BOSTON — The city of Boston has declared a public health emergency as fears of a nationwide influenza outbreak intensify, according to The Guardian.
The city has so far scrambled to deal with 700 confirmed cases, a staggering number when compared to just 70 cases during the entirety of last year's flu season, the article stated.
According to the article, the move came as experts warn that the current flu strain is one of the worst in the past 10 years.
"This is the worst flu season we've seen since 2009, and people should take the threat of flu seriously," said Mayor Thomas Menino in a statement on Wednesday.
"This is not only a health concern, but also an economic concern for families, and I'm urging residents to get vaccinated if they haven't already. It's the best thing you can do to protect yourself and your family. If you're sick, please stay home from work or school," Menino added.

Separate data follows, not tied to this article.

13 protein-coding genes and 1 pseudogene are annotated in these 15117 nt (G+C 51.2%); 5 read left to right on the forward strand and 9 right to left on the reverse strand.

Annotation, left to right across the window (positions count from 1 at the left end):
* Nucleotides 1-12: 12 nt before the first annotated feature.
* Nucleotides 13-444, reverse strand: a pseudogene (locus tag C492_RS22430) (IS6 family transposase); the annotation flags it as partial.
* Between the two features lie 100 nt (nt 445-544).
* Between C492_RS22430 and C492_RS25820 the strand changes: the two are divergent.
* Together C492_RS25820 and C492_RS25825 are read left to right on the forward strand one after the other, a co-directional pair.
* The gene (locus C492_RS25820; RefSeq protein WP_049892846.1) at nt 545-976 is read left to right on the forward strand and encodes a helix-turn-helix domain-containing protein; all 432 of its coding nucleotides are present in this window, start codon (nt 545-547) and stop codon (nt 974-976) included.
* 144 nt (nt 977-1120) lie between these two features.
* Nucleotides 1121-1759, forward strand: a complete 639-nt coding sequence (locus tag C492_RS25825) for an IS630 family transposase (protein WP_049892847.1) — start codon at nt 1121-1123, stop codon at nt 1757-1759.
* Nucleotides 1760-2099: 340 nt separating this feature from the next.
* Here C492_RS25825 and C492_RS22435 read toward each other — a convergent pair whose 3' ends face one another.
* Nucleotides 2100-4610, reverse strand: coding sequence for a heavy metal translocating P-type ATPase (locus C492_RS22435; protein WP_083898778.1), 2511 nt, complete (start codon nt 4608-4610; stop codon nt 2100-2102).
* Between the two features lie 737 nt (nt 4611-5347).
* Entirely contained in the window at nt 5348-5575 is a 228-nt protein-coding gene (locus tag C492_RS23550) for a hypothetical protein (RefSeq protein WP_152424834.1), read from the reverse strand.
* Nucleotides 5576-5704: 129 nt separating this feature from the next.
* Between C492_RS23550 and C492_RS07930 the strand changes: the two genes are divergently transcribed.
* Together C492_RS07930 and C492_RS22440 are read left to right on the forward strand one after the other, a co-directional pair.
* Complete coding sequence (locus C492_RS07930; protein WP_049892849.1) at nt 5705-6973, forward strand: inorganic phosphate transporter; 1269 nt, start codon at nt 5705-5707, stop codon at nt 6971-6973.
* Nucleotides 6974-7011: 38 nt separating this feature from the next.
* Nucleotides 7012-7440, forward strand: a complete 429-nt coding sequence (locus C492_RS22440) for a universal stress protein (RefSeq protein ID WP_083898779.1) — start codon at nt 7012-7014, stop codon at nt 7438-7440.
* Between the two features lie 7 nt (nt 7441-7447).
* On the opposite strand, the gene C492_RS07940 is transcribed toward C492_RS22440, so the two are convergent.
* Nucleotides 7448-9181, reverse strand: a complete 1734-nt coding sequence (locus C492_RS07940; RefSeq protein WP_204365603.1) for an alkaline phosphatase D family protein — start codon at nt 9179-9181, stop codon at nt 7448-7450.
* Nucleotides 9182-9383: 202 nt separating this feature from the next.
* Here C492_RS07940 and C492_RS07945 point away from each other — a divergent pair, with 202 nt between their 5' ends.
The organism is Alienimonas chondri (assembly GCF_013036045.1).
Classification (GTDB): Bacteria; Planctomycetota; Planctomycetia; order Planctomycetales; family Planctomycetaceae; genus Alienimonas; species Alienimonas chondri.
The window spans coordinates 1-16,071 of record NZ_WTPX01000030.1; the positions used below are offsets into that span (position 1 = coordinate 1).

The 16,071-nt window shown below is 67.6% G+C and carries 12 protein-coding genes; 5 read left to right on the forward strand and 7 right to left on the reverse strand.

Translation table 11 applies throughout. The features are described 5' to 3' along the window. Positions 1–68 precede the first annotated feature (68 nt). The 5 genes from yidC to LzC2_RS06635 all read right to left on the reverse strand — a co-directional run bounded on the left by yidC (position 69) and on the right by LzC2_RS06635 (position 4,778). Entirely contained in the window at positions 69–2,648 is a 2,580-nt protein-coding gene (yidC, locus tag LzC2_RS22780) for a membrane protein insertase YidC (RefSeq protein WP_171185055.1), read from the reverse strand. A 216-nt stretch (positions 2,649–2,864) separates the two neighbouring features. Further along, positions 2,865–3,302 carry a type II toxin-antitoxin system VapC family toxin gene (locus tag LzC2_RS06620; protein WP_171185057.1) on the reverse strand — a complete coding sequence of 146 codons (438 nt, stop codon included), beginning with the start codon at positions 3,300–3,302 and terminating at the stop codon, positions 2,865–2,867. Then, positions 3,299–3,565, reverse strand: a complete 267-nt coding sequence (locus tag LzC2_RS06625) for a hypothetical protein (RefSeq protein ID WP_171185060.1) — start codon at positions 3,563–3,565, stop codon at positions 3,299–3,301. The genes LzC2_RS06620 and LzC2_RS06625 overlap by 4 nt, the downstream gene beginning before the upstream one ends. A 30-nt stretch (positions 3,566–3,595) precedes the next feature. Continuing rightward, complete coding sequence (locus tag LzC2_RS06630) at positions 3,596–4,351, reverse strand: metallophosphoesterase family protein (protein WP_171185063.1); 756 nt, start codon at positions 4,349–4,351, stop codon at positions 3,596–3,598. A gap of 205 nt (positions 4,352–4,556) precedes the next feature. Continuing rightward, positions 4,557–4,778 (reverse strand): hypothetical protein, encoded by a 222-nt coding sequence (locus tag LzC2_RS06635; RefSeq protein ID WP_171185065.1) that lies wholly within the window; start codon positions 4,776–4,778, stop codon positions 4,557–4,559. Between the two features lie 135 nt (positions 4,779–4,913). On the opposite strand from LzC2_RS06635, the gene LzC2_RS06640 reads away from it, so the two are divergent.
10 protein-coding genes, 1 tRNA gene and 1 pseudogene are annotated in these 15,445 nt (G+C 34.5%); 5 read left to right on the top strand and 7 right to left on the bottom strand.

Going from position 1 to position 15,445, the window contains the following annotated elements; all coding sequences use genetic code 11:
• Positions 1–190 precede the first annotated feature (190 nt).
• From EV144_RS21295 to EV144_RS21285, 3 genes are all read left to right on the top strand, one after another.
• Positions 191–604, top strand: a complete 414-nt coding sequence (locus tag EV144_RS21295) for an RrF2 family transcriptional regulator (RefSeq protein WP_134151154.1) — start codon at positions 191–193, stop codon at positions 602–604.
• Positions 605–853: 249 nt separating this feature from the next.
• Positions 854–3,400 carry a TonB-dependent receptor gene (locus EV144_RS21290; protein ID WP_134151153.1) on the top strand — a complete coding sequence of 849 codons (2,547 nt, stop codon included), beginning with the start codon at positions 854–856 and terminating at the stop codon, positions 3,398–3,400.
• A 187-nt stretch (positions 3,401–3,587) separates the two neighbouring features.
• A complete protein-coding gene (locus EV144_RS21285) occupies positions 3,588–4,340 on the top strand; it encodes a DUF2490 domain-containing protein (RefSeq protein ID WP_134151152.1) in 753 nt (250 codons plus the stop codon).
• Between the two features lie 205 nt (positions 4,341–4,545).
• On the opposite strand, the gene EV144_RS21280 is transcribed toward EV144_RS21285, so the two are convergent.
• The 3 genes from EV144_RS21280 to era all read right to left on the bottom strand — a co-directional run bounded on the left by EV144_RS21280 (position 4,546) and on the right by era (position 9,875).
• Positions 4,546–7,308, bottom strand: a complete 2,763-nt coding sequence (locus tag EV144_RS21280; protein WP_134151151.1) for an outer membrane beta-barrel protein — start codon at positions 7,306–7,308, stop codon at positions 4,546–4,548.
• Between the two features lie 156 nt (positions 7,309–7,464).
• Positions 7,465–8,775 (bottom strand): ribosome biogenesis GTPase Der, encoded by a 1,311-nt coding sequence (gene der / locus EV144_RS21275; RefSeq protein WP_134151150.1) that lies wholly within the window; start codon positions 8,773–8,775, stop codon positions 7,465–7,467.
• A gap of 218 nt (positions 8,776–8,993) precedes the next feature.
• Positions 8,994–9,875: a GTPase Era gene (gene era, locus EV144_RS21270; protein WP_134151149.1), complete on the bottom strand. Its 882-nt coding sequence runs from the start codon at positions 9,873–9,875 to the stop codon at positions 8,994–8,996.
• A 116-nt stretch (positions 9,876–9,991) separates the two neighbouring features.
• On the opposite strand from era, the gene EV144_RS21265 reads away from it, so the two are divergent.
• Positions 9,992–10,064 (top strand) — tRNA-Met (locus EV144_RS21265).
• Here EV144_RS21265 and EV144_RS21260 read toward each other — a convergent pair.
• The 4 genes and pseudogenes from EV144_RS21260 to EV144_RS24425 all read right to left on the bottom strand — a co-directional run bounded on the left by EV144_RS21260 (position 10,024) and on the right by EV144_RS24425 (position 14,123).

Dr. Anita Barry, director of Boston's Infectious Disease Bureau, has said that the city's declaration of a health emergency was "very unusual,” but was designed to raise awareness about the severity of the flu season and to make available public resources, such as providing health centers with vaccine, the article noted.
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